How many people and organisations are involved in leak testing?

One of the NDT methods listed in BS EN ISO 9712:2012 is leak testing (hydraulic pressure tests excluded). Currently, there are two draft standards being worked on relating to leak testing: BS EN ISO 20486 Non-destructive testing – Leak testing – Calibration of reference leaks for gases and BS EN ISO 20485 Non-destructive testing – Leak testing – Tracer gas method. These in turn refer to more standards that relate to the method, including:
ISO 20484 Non-destructive testing – Leak testing – Vocabulary, ISO/IEC Guide 98-3 Uncertainty of measurement – Part 3: Guide to the expression of uncertainty in measurement (GUM:1995), EN 1779 Non-destructive testing – Leak testing – Criteria for method and technique selection and EN 13625:2001 Non-destructive testing – Leak test – Guide to the selection of instrumentation for the measurement of gas leakage. While this demonstrates how mature leak testing as an NDT method is, I very rarely hear about it and have never been asked about training and certification for it.

From the draft standard ISO/DIS 20485:2016(E) there are two basic techniques used for the generation and detection of tracer gas flow:
  • Tracer gas flows into the object (Group A techniques)

A pressure difference across the wall is obtained either by evacuation of the object, for example through a connection, or by placing it in a pressurised chamber. Usually the test object is evacuated. Tracer gas is then applied to the external surface using a probe jet or by enclosing the object (totally or partially) in a hood or chamber filled with the tracer gas. Tracer gas leakage into the test object is detected by a sensor within or connected to the internal volume.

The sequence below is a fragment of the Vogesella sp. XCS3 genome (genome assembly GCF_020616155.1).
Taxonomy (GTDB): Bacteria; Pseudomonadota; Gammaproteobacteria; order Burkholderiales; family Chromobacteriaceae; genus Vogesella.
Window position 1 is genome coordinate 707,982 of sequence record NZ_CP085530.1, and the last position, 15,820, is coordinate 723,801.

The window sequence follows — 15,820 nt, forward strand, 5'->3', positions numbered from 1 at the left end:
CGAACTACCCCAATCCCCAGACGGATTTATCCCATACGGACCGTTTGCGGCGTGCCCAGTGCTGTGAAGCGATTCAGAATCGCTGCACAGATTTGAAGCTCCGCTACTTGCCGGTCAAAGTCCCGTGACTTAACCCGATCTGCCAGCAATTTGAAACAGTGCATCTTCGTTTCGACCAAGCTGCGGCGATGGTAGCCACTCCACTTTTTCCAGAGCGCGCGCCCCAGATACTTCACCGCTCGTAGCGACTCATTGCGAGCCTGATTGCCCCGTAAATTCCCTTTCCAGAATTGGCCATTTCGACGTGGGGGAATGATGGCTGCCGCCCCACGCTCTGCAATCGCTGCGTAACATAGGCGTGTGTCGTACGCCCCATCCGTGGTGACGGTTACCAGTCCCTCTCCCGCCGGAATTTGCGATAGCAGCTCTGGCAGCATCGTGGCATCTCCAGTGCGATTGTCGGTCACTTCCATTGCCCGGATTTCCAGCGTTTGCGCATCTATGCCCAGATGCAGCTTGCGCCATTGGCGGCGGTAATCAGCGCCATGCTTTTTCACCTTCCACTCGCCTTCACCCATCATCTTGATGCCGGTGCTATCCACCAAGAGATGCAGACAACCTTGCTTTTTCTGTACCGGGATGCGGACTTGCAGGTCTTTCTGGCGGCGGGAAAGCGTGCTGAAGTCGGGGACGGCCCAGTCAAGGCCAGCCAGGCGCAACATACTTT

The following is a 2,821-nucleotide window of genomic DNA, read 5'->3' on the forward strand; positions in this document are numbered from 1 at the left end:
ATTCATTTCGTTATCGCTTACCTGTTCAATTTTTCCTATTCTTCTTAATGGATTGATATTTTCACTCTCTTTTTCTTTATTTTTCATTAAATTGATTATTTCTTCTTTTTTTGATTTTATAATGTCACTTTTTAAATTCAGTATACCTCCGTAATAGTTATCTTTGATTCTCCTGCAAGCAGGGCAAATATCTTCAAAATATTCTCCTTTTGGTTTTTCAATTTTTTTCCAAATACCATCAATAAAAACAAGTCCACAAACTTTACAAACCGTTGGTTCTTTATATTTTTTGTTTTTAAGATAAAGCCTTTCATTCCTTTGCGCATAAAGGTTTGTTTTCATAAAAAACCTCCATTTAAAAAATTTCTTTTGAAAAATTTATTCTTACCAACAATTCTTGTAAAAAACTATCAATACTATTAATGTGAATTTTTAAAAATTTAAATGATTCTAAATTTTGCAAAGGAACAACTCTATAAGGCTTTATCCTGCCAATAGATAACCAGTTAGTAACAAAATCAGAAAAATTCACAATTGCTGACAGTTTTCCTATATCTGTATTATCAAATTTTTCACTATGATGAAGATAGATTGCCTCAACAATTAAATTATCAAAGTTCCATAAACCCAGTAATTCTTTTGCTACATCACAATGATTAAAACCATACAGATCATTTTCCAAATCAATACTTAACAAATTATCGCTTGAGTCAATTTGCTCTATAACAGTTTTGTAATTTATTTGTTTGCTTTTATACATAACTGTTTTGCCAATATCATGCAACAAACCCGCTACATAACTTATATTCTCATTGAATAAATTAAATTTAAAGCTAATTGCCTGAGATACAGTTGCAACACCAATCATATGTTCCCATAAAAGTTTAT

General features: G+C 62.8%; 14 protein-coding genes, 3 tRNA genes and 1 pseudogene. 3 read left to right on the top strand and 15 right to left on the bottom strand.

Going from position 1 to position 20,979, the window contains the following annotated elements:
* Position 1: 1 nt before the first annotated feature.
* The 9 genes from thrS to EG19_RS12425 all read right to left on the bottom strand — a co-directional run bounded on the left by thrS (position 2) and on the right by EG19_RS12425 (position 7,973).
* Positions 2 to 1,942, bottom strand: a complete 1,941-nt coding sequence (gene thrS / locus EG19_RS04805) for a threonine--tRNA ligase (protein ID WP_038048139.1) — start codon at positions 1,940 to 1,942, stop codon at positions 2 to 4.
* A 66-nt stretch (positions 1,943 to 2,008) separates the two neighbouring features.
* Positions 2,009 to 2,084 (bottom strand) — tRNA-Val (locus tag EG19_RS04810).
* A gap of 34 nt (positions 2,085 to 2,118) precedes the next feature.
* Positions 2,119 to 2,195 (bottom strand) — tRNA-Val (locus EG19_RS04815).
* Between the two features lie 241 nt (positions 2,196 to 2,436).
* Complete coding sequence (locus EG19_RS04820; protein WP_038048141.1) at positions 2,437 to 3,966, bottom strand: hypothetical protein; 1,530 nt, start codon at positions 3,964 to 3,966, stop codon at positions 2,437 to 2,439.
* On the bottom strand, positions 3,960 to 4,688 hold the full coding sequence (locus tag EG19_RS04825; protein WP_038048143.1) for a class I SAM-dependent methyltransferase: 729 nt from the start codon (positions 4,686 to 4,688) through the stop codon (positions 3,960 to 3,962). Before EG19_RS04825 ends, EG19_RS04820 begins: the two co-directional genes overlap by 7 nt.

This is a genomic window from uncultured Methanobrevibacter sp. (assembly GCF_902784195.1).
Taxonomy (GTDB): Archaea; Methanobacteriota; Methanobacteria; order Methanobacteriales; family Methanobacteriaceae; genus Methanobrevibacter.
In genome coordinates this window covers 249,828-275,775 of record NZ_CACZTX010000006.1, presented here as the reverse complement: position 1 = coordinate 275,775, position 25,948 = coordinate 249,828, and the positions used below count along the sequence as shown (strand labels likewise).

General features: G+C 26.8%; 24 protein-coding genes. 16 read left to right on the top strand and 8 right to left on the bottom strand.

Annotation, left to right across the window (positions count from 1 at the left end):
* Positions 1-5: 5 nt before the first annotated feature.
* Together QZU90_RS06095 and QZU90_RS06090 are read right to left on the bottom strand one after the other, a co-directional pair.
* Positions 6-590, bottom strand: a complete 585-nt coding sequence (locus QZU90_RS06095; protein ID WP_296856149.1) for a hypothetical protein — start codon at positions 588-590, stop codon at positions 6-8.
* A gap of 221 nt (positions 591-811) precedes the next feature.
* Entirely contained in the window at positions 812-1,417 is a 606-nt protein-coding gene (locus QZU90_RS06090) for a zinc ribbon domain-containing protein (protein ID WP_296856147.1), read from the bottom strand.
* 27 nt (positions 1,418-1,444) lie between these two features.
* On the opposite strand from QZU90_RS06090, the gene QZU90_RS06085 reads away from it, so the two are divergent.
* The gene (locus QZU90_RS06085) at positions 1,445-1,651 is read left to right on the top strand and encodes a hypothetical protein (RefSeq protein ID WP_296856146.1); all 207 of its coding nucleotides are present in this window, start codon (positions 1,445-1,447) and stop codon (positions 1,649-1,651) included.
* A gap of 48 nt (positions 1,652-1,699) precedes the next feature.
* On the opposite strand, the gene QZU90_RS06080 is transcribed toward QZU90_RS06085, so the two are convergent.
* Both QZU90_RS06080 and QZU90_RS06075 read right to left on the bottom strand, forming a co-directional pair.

• Tracer gas flows out of the object (Group B techniques)   

The object is filled with a tracer gas. A pressure difference across the wall is obtained either by pressurisation of the object, for example through a connection, or by placing it in a vacuum chamber. The tracer gas is collected on the outside surface by a sampling probe, a carrier gas flow or by accumulation into a hood or chamber. Tracer gas can also be detected by chemical reactions.

A special technique (bombing) may also be used. This involves pressurisation of a sealed object to force tracer gas into its internal cavities, if a leak exists. The object is then placed in a vacuum chamber and escaping tracer gas is detected (this procedure is usually only used with helium-4). This method is applicable to specimens with small free internal volumes (in the order of a few cubic centimetres). I was amused to find the term ‘bombing’ being used as this has also been used in radiography and comes from the days of the BIX Pots that held the isotope and were shaped like a bomb.

We then come to the calculations. The total leakage rate of the object, in molecular flow conditions, is calculated using the formula below:


where qG is the total leakage rate, qCL is the leakage rate of the calibrated leak (pure tracer gas), SL is the leak signal, SCL is the signal generated by the calibrated leak, RL and RCL are the background signals associated with signals SL and SCL, respectively, c is the volume fraction of the tracer gas in the gas mixture and p is the total pressure in the auxiliary enclosure.

It appears that the method is complex and requires a level of mathematical ability. How many people and organisations are involved in leak testing and does industry have significant use for it?

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